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India: One lakh Crore Rupees Investment in Textile Will Turn NPA Sans

Timely help to crisis hit textile and clothing sector can obviate Rs 1 lakh crore investments turning into non-performing assets, thereby saving the nation from a looming catastrophe, according to the textile industry. At a press conference addressed by the representatives of textile and clothing industry today in Delhi under the aegis of Confederation of Indian textile Industry (CITI), Mr.R.K. Dalmia, Chairman, CITI said that the two financial packages announced by the Government had fallen terribly short of expectation of the industry. Others present at the briefing included representatives of AEPC, PDEXCIL, STREPTC and TEXPROCIL. The collective opinion of the industry was that speculative investments in civil aviation, real estate and automobiles received sops at the cost of exporting industries like textiles and clothing. They also felt that the packages have not addressed the issues of SMEs, which are labor intensive ones.

In a hard hitting statement, the industry representatives termed the two stimulus packages as cosmetic and superficial and said that whatever sops that were extended were only restoration of facilities, which were earlier withdrawn. For instance, package of 7th December 2008 had only released Rs 400 crore, of the total facilities withdrawn or withheld earlier. Calling for urgent measures to undo the damages meted out to the industry by way of increasing Minimum Support Price (MSP) of cotton, Mr. Dalmia said that steps should be taken to promptly dispose of cotton procured, at international prices. Also, the working capital norms should be relaxed specifically for cotton. In this regard, he said that the interest rate for working capital for cotton should be brought down to 7 percent. Also, the margin money, which presently rules at 25 percent should be scaled down to 10 percent and the validity should be increased to nine months, which is presently hovering between 3 and 6 months. Textile and clothing industry representatives also called for easing financial problems being faced by the industry by declaring a moratorium on repayment of term loans for two years. Also, they pitched for providing interest on all delayed government payments. They also suggested that in future, TUFS assistance and TED should be given through exemption and not through reimbursement.

The other suggestions of the industry included restoration of DBK rates reduced in September 2008, providing export credit at 7 percent interest, and funding of derivative losses by banks on a soft loan at 6 per cent. These measures, the industry representatives felt will have an annual impact of Rs 5500 crore. The industry representatives opined that 7 lakh jobs were already lost in the textile and clothing sector and it might touch one million marks by the end of this fiscal. Also, they maintained that exports and production had declined and most units recorded losses and for those units which made profit, it was negligible. They also expressed the view that businesses are now shifting to Vietnam, Cambodia, Bangladesh and Sri Lanka from countries in North America, Europe and Japan. Countries like China, Pakistan and Turkey are in serious problems. “Given proper encouragement and incentives, textile investment and business can flow into India,” they opined.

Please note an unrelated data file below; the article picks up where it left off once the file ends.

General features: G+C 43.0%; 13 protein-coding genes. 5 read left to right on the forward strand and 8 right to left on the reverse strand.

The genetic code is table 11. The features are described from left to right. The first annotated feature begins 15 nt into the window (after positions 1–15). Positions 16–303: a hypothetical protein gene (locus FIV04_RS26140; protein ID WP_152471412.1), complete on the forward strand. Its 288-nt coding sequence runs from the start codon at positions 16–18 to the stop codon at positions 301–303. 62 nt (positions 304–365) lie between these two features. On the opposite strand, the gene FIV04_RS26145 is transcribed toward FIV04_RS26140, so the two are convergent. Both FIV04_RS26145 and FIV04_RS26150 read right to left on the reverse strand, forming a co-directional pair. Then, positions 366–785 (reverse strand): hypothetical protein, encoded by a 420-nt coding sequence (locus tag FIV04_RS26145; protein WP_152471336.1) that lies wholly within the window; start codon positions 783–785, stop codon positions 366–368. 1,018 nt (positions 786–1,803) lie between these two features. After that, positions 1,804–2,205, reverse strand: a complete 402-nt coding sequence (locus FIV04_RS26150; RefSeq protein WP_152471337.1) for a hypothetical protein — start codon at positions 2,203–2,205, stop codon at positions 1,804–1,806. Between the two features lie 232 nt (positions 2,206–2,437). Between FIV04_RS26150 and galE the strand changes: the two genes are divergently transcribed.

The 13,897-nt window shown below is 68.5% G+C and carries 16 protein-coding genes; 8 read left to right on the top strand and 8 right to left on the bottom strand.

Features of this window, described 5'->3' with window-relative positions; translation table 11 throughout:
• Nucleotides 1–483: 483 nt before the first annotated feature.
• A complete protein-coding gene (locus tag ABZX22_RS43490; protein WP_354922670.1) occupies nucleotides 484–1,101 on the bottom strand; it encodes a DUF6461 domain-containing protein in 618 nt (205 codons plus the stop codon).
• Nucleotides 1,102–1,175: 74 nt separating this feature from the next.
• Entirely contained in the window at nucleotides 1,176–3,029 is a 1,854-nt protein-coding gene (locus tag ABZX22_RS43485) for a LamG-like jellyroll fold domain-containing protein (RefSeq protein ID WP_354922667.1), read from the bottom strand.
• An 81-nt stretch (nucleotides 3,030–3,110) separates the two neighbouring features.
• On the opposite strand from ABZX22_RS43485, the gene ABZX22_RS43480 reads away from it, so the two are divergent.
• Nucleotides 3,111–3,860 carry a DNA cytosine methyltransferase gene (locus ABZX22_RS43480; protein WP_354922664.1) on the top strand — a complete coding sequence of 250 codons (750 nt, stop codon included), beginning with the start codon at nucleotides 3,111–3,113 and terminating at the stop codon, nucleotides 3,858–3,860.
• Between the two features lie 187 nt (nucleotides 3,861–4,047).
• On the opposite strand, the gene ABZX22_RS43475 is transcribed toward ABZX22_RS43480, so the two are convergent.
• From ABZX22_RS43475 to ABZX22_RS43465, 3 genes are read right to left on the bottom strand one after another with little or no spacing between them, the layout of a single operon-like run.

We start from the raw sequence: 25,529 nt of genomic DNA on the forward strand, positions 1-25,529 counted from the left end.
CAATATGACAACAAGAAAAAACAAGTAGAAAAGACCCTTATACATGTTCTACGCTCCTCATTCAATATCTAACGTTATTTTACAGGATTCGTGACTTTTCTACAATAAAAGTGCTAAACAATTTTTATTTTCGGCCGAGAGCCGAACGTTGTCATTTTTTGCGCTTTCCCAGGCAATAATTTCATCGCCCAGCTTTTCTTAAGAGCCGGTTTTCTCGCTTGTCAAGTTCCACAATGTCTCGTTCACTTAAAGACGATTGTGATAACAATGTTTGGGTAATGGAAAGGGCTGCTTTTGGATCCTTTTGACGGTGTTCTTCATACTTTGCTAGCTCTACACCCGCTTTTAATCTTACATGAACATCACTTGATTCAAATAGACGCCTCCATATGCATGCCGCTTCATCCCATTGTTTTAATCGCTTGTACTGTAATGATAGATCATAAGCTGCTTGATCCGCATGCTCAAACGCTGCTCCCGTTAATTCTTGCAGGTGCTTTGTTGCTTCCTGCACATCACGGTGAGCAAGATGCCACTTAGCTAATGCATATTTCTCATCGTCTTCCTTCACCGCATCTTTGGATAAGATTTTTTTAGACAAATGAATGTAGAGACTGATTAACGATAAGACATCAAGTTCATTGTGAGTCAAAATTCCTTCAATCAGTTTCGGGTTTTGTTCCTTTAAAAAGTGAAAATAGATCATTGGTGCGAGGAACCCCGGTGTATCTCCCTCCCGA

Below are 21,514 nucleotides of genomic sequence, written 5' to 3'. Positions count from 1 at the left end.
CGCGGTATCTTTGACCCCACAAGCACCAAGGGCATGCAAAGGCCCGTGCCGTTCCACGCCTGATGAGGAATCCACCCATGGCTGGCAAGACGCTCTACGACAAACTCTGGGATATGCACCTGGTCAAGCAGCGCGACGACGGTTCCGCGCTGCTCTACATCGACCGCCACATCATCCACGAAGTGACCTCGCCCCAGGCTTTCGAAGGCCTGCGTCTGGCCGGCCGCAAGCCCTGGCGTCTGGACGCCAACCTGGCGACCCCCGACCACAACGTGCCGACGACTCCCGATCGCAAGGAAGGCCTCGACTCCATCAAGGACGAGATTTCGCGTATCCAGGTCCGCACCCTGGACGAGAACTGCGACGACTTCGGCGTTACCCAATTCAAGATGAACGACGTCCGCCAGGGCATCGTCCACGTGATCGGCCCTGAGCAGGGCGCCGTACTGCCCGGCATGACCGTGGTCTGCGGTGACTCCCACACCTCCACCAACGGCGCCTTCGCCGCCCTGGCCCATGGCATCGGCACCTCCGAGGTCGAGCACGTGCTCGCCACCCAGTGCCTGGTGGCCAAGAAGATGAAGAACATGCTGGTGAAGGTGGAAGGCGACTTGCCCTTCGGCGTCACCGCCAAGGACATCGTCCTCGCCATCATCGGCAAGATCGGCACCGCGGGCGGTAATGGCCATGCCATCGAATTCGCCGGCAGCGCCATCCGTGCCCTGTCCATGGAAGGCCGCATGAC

Added: January 12, 2009 Source: Agencies






Highlights of the Foreign Trade Policy

The Hon’ble Union Minister of Commerce & Industry, Government of India, had announced the Foreign Trade Policy on 8th April’05. Some of the Salient Features / Highlights of the proposals pertaining to Textile Industry in general and Handlooms in particular are. >> More


Salient features / Highlights of the Foreign Trade policy


Modern Processing Houses

The Indian Home Textile Industry has access to excellent infrastructure facilities and uses the latest technology and machinery.

Many manufacturers have set up state-of-the-art modern processing houses to roll out large volumes of high quality products to meet the international market demands and expectations. Needless to say that India’s Textile Exports have grown exponentially over the last decade.

Eco- Friendly Dyes: Use of Azo-Free Colours

The manufacturers in India are well aware that AZO free colours and dyes should be used. India has discarded the usage of banned materials in the dyeing process with safe substitutes, to ensure eco-friendliness of the products manufactured by the industry.